The Fernsehturm, build in 1969, is Berlin’s most famous landmark. The GDR-government was very proud of the Fernsehturm, but not so pleased with it when the sun was shining. When the sun is shining on the tower, a radiant cross appears on the Fernsehturm. Berliners call this ‘the Popes revench’ because the GDR-government was very anti-religion.
You can still feel the awkwardness and fear of the Cold War at Checkpoint Charlie. It was the main checkpoint to cross the border between West and East Berlin for foreigners during the Cold War. Some Berliners tried to flee the city through Checkpoint Charlie and died there cold and alone.
The Bundestag is the stage where democracy failed poorly and rose out of it’s ashes again, after the Cold War. When the Bundestag was built in 1894, democracy was on the verge of collapse. No one knew how to govern the country because there was hardly any experience with governing Germany.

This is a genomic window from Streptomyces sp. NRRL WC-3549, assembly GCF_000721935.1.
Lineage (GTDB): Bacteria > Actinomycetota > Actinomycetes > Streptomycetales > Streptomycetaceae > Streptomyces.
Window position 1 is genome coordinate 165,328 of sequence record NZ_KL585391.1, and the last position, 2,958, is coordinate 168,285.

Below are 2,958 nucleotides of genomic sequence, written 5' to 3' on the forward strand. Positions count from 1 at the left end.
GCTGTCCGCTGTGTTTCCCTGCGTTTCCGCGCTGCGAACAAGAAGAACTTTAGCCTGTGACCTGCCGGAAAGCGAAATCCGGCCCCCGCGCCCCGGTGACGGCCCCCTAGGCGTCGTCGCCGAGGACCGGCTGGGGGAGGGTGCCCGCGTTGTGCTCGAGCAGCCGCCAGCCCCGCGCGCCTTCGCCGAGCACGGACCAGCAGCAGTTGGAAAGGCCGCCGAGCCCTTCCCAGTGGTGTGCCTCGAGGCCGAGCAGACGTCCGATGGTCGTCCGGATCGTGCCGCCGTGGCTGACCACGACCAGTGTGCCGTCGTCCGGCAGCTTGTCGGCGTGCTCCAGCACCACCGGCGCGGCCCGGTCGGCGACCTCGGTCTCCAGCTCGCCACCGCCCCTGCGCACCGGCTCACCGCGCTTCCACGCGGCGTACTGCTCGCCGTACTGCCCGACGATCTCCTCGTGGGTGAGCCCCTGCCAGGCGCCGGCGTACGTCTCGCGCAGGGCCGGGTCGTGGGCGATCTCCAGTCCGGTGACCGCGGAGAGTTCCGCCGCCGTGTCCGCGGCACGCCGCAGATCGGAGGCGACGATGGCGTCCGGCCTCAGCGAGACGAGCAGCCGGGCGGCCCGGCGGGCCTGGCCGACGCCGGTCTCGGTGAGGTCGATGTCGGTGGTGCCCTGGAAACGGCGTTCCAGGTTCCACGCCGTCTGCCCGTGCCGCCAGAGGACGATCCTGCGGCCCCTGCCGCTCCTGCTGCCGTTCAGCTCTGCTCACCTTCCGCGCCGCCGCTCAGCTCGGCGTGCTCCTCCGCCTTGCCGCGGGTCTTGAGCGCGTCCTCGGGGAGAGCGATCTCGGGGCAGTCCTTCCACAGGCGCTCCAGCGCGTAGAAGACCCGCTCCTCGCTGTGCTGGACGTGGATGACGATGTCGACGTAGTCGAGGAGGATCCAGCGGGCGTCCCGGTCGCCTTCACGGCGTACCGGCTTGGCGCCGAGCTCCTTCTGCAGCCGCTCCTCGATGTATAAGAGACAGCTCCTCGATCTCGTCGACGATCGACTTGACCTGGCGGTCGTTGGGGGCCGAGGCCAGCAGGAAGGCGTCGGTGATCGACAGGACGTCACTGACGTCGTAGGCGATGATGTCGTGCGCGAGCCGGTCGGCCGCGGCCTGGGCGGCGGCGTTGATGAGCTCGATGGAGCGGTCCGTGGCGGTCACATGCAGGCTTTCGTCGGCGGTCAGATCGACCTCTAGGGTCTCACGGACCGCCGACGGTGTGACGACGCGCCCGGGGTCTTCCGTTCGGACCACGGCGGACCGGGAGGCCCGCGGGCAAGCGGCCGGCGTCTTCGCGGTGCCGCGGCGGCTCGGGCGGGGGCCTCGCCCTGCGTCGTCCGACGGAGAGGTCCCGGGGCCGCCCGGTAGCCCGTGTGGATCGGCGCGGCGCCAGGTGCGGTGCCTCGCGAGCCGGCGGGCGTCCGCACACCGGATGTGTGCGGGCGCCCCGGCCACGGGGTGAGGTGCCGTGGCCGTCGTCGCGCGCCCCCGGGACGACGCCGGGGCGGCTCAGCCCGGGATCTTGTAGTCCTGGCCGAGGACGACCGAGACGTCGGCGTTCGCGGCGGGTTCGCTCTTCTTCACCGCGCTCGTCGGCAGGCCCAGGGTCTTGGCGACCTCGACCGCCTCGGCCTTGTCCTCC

The Brandenburger Tor at the end of Unter den Linden became the symbol of reunited Germany and Berlin. Between 1961-1989 the Berlin Wall surrounded the Brandenburger Tor. East Berlin was on one side – a couple of meters further was West Berlin. It was quite tragic, especially because the Brandenburger Tor had originally been the representation of triumph.
Berlin life starts at Charite. A lot of Berliners are born in this remarkable building with red bricks. Charite is one of the best known and pretty hospitals of Berlin. But Frederic the first didn’t build it in 1710 to celebrate new life, but out of fear for the upcoming plague.